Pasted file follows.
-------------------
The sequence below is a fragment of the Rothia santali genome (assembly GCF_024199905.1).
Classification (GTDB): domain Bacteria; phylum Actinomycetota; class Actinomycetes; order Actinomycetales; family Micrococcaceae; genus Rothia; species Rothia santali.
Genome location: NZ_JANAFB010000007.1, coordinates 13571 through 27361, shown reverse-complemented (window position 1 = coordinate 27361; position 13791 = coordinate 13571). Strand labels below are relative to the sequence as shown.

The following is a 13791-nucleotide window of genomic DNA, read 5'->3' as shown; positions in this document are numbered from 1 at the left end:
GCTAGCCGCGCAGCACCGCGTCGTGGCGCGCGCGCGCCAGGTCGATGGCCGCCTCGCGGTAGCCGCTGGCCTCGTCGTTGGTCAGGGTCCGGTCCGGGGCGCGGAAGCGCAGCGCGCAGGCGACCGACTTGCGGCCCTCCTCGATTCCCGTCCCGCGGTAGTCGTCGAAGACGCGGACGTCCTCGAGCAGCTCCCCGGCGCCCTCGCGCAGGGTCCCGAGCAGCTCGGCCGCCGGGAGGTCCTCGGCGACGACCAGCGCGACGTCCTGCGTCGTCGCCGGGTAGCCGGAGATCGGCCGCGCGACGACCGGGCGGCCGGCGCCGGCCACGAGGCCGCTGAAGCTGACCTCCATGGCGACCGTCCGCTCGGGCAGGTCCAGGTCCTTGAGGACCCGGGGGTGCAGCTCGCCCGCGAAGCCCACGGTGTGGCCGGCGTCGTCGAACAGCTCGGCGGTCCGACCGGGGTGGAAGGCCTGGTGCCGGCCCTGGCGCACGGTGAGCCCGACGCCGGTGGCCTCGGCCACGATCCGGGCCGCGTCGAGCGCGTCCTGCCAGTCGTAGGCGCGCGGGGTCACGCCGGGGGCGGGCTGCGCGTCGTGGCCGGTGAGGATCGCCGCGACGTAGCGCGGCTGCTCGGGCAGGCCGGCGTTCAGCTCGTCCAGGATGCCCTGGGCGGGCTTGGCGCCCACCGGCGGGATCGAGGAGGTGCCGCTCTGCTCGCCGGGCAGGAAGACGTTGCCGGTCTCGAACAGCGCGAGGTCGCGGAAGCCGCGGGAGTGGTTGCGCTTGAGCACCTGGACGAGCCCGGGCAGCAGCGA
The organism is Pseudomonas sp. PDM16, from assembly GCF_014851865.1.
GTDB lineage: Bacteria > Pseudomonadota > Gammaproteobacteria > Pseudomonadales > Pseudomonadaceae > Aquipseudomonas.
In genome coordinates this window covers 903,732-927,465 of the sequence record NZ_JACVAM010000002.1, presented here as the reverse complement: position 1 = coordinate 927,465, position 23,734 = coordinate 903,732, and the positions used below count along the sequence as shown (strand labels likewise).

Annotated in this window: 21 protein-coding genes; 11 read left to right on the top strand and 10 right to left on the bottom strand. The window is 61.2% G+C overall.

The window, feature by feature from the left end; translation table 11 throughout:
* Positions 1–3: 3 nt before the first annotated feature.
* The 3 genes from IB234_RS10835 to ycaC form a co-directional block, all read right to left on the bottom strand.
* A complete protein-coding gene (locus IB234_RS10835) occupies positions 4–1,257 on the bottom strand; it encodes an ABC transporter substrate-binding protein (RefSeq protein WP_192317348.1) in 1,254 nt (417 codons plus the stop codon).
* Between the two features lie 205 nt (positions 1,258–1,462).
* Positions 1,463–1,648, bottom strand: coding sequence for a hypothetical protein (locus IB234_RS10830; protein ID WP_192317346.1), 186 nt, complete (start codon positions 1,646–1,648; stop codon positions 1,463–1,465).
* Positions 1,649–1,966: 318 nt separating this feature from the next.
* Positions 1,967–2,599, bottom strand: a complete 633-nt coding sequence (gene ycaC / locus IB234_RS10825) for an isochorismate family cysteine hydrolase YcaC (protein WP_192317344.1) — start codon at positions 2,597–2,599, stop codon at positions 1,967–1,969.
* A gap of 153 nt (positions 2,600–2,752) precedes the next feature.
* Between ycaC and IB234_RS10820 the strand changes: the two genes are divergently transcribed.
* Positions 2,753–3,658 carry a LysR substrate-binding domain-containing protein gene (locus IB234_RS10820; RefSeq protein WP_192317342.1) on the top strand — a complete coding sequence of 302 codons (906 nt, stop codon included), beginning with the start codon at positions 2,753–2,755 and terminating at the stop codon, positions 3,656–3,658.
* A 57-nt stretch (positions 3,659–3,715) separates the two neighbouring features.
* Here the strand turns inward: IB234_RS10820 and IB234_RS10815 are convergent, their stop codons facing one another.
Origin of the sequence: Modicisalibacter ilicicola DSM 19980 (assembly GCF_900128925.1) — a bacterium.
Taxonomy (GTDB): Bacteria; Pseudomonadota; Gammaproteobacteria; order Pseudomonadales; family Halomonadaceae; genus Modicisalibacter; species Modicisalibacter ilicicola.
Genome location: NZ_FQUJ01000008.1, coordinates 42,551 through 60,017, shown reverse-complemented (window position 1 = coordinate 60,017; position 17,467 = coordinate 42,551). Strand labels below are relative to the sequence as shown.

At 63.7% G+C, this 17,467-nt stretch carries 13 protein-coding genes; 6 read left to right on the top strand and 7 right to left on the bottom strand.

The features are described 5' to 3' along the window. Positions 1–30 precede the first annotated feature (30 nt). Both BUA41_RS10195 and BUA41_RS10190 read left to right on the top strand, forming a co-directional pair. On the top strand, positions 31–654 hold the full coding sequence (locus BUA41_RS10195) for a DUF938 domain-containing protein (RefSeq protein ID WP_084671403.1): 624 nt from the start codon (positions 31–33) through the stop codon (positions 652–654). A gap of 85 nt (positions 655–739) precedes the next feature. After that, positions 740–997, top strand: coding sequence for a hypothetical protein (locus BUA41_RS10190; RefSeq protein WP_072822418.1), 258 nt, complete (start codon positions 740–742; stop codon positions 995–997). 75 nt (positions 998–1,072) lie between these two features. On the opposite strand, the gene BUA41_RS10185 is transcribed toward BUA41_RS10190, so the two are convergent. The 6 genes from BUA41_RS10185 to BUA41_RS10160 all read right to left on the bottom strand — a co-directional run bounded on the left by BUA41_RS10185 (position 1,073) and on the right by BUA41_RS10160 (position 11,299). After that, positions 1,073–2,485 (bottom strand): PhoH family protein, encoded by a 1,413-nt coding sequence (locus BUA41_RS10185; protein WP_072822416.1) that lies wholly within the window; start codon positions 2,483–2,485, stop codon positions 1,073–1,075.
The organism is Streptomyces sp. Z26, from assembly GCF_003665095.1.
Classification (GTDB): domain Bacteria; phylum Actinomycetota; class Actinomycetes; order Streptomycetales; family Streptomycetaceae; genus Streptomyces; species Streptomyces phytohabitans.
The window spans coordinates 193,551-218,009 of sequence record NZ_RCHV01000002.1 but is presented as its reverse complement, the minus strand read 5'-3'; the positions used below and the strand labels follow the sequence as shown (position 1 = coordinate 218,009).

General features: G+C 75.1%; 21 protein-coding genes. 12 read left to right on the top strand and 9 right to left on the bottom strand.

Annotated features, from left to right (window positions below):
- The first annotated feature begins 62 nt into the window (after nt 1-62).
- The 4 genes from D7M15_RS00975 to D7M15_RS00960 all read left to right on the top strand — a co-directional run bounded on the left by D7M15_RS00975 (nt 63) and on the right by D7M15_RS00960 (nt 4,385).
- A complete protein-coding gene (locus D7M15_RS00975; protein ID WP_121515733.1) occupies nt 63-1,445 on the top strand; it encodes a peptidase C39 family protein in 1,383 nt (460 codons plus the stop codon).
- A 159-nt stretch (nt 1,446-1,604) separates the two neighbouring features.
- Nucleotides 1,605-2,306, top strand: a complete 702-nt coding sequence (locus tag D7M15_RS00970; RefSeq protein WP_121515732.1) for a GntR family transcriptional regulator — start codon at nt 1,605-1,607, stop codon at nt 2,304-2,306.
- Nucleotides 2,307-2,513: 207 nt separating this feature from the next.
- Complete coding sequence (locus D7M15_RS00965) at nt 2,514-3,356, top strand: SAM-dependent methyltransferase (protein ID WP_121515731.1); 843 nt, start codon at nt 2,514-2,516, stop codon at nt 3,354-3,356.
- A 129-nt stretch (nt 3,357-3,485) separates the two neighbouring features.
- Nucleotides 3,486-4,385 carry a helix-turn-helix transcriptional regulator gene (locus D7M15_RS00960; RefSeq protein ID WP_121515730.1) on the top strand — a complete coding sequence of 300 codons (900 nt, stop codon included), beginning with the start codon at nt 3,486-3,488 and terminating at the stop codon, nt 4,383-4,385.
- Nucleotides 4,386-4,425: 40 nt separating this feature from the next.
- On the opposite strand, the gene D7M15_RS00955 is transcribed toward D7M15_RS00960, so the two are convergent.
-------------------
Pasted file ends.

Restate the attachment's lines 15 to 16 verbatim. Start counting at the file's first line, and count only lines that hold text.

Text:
* Positions 1,463–1,648, bottom strand: coding sequence for a hypothetical protein (locus IB234_RS10830; protein ID WP_192317346.1), 186 nt, complete (start codon positions 1,646–1,648; stop codon positions 1,463–1,465).
* Positions 1,649–1,966: 318 nt separating this feature from the next.